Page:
5 Simple Tips for Remembering People’s Names

Old-school game showing names and faces

Remembering people’s names is pretty important. Calling someone by their name, especially if you’ve only met them once, is a sign of a sharp mind and a good memory. Remembering someone’s name also makes that person feel important and can put him or her immediately at ease.

Meetings, conventions, and even meeting friends of friends are all vitally important situations where remembering names is important. Yet actually remembering everyone’s name can be tricky.

By using a few tricks and tips, though, learning how to remember a name every time isn’t all that difficult. Before we get into those, let’s look briefly at why it’s so easy to forget.

Why Is Remembering Names So Hard?

The short answer to this question is that the human brain is a funny thing. The slightly longer answer is that our brains have two types of memory: long-term and short-term. Long-term memory is where you store all the things that are important for your life, like your address, what car you drive, and your mother’s name. Short-term memory is where you keep fleeting things that aren’t that important, like where you laid your keys, where you parked, or the name of the person you just met.

Since this information goes into the short-term filing cabinet, it’s easily forgotten and written over with more short-term information. The trick to remembering a name is to transfer that information from the short-term file into long-term storage. By doing this, you’re almost guaranteed to remember it the next time you meet.

1. Create a Visual “Hook”

The thing about remembering people’s names is that you have to remember not only the name but the face that goes along with it. It’s this pairing that can be tricky. A great way to remember faces and names together is to create a visual hook for the person. This can be an odd haircut, special eyebrows, a scar, perfect teeth… you get the idea.

Black-and-white photo of Friar Tuck from Robin Hood movie

Once you have the visual, think of something to pair with it. For example, a balding man could look like a Robin Hood monk. If the man’s name is, say, Jim, then you could link his name with the visual by saying “Jim the Monk.” Now you have the anchor between the name and the face, which will help you keep the name over the long term.

2. Ask a Question

It’s easy to move on from an introduction to some other information that can quickly cloud your memory. To counter this, ask the person a question about himself or herself. By doing this, you get some information to anchor to, as well as a few moments to repeat the name to yourself while looking at the person.

The question can vary for each person, but ones that are directly about that person are best. Questions about a piece of clothing, a building, or a family are all great options. The info paired with the repetition of the name in your head should link name to face.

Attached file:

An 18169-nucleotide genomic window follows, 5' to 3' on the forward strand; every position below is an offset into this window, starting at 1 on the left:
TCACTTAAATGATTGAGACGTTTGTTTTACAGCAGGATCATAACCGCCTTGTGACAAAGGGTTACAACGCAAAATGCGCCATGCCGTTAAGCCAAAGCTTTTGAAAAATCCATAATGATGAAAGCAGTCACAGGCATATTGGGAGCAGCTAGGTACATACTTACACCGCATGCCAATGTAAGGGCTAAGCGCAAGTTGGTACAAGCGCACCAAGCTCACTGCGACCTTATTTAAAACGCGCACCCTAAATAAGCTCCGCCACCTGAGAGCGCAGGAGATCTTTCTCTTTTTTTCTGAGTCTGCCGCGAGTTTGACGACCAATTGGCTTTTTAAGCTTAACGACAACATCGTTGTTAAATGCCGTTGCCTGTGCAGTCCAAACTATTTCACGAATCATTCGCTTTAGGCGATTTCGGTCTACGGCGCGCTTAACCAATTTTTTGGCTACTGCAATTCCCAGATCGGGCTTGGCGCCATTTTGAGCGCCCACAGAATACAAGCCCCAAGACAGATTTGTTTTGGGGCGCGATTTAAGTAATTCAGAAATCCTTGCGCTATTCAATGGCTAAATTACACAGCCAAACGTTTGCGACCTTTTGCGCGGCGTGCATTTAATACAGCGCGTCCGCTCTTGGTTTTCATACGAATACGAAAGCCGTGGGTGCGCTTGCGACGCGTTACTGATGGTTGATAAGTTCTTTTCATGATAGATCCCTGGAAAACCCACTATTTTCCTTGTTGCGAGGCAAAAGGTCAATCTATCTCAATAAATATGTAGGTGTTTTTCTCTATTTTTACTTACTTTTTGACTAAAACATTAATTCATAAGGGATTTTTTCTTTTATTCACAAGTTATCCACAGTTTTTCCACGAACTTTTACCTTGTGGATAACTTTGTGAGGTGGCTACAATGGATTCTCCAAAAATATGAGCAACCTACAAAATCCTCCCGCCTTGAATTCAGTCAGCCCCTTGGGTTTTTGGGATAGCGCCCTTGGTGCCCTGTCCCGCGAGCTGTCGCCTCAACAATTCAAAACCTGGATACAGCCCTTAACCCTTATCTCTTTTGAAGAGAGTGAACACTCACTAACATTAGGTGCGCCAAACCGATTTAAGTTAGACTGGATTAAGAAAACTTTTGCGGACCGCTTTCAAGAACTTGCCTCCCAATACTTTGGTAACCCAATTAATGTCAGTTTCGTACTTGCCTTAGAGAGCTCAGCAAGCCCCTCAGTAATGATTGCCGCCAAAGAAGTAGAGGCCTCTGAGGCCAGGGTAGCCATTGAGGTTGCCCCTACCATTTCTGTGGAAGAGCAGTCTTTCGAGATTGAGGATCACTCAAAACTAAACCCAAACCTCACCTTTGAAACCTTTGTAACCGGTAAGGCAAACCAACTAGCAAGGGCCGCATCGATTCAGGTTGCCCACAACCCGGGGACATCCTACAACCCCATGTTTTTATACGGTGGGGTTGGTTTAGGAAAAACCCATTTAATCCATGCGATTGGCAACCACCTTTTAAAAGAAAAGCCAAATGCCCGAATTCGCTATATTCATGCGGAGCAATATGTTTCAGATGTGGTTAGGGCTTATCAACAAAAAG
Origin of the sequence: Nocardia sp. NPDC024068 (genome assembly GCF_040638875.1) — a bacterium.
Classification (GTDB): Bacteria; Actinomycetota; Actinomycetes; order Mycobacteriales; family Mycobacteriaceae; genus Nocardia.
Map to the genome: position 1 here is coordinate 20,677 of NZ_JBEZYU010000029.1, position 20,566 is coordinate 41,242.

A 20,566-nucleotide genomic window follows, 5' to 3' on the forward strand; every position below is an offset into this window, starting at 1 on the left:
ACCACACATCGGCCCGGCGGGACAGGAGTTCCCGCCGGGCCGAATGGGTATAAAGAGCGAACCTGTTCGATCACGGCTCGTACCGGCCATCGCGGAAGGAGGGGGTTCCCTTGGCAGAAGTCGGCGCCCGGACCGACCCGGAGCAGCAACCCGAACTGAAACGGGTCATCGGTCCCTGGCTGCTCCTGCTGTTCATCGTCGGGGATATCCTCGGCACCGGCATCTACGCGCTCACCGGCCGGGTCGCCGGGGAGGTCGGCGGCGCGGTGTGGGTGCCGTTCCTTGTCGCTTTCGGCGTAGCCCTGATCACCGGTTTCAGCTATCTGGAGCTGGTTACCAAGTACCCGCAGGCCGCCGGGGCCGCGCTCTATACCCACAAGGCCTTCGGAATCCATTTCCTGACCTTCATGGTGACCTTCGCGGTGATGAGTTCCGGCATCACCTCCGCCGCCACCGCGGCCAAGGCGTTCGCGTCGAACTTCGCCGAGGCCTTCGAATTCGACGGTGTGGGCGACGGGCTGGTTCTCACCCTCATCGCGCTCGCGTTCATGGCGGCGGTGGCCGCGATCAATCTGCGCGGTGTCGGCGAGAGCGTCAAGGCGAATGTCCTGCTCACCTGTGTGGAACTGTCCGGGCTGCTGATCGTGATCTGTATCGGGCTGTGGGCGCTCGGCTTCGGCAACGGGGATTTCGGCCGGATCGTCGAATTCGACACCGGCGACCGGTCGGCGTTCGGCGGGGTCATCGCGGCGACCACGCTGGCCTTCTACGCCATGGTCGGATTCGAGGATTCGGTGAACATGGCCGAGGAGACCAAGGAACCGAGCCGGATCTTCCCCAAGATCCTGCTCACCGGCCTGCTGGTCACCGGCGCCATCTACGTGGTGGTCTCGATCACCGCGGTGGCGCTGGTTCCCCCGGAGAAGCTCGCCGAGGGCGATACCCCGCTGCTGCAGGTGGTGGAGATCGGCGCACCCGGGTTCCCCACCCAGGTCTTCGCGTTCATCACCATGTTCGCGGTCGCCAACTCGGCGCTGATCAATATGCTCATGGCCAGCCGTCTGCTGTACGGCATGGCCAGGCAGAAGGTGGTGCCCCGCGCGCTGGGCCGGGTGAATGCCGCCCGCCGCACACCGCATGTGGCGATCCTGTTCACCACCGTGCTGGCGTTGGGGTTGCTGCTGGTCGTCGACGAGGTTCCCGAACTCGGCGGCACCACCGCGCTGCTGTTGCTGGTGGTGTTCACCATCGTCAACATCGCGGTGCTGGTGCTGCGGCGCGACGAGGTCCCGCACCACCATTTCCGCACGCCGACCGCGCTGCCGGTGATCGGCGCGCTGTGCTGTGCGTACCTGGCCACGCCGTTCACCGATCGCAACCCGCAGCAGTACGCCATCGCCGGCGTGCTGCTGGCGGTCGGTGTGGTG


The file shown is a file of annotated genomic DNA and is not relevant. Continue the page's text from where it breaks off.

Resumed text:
3. Write It Down

Writing information down is by far one of the best ways to remember anything. While typing is great, the act of writing seems to link information into long-term memory better than just about anything else.

Doodle of the name Kurt in a spiral notebook

For example, this study found people showed marked improvement in remembering foreign words just by writing them down. In other words, the act itself helps move the information directly into long-term memory, bypassing short-term memory altogether. This is also why it pays to take notes in meetings, even if you never review them.

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4. Associate Someone With a Famous Person

Another form of name anchoring comes in the form of famous people. Everyone resembles a famous person to some extent. Even if it’s just a haircut or a favorite phrase, you can find a resemblance if you try hard enough.

Associating a name and face with a famous person can anchor both together so that when you see the person you met, you think of the famous face and thereby remember their actual name. Anchor whatever reminds you of the famous person to the name, and now when you see the famous face as well as the person you’re talking to, you’ll think of both.

5. Pair With a Crazy Picture

This is the most fun tip on our list. By associating a crazy picture with a name and face, the shock value is enough to make the name stick. The image is best drawn from something about the person, but it can even be something in the room where you’re meeting him or her.

Image of Family Guy characters on a stained-glass window

If the person is standing under a stained-glass window, imagine them as they would look in the stained glass with their name engraved underneath. It’s even better if the person’s name rhymes or aligns with the image. Going back to the stained glass idea, if the man’s name is Stan, then think of “Stanned Glass.”

Come up with ideas on the fly for the most effect. Now when you see the person, you’ll think of the crazy image and probably laugh a little. Nothing’s better for remembering than a happy thought.

Have a favorite tip for remembering people’s names that we didn’t mention? Leave it in the comments, because we can all use as much help as we can get, right?

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